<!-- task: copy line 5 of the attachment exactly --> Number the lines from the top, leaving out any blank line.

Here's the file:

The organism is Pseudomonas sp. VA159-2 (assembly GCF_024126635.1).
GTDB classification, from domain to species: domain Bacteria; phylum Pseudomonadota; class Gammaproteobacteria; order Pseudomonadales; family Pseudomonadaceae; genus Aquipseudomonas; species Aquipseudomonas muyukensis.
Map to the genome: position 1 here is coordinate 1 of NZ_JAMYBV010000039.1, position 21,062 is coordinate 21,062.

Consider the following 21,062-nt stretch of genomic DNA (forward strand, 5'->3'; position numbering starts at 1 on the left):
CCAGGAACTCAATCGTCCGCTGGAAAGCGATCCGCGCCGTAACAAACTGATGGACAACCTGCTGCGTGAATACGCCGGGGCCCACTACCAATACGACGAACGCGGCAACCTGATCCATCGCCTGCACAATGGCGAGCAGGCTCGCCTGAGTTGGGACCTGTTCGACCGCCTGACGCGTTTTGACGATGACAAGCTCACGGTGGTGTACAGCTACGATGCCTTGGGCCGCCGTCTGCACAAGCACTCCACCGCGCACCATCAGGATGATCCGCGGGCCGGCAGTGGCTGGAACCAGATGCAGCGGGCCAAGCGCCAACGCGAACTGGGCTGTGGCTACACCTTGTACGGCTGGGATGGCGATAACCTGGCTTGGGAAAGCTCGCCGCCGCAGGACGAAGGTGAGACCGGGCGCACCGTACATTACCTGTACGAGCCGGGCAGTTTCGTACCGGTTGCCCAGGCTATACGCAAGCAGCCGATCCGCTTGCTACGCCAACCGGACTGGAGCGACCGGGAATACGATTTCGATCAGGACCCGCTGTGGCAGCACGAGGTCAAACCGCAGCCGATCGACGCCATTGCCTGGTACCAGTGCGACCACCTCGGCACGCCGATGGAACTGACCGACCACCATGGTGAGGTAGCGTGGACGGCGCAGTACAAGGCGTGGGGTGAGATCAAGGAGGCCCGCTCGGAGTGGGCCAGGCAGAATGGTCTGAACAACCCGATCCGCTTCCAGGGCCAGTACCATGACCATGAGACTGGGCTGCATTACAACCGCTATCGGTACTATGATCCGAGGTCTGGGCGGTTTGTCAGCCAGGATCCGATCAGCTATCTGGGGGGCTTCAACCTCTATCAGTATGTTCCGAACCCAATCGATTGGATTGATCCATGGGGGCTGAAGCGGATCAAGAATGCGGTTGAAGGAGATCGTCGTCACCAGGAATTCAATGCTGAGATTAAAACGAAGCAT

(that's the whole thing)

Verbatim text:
CCAGGAACTCAATCGTCCGCTGGAAAGCGATCCGCGCCGTAACAAACTGATGGACAACCTGCTGCGTGAATACGCCGGGGCCCACTACCAATACGACGAACGCGGCAACCTGATCCATCGCCTGCACAATGGCGAGCAGGCTCGCCTGAGTTGGGACCTGTTCGACCGCCTGACGCGTTTTGACGATGACAAGCTCACGGTGGTGTACAGCTACGATGCCTTGGGCCGCCGTCTGCACAAGCACTCCACCGCGCACCATCAGGATGATCCGCGGGCCGGCAGTGGCTGGAACCAGATGCAGCGGGCCAAGCGCCAACGCGAACTGGGCTGTGGCTACACCTTGTACGGCTGGGATGGCGATAACCTGGCTTGGGAAAGCTCGCCGCCGCAGGACGAAGGTGAGACCGGGCGCACCGTACATTACCTGTACGAGCCGGGCAGTTTCGTACCGGTTGCCCAGGCTATACGCAAGCAGCCGATCCGCTTGCTACGCCAACCGGACTGGAGCGACCGGGAATACGATTTCGATCAGGACCCGCTGTGGCAGCACGAGGTCAAACCGCAGCCGATCGACGCCATTGCCTGGTACCAGTGCGACCACCTCGGCACGCCGATGGAACTGACCGACCACCATGGTGAGGTAGCGTGGACGGCGCAGTACAAGGCGTGGGGTGAGATCAAGGAGGCCCGCTCGGAGTGGGCCAGGCAGAATGGTCTGAACAACCCGATCCGCTTCCAGGGCCAGTACCATGACCATGAGACTGGGCTGCATTACAACCGCTATCGGTACTATGATCCGAGGTCTGGGCGGTTTGTCAGCCAGGATCCGATCAGCTATCTGGGGGGCTTCAACCTCTATCAGTATGTTCCGAACCCAATCGATTGGATTGATCCATGGGGGCTGAAGCGGATCAAGAATGCGGTTGAAGGAGATCGTCGTCACCAGGAATTCAATGCTGAGATTAAAACGAAGCAT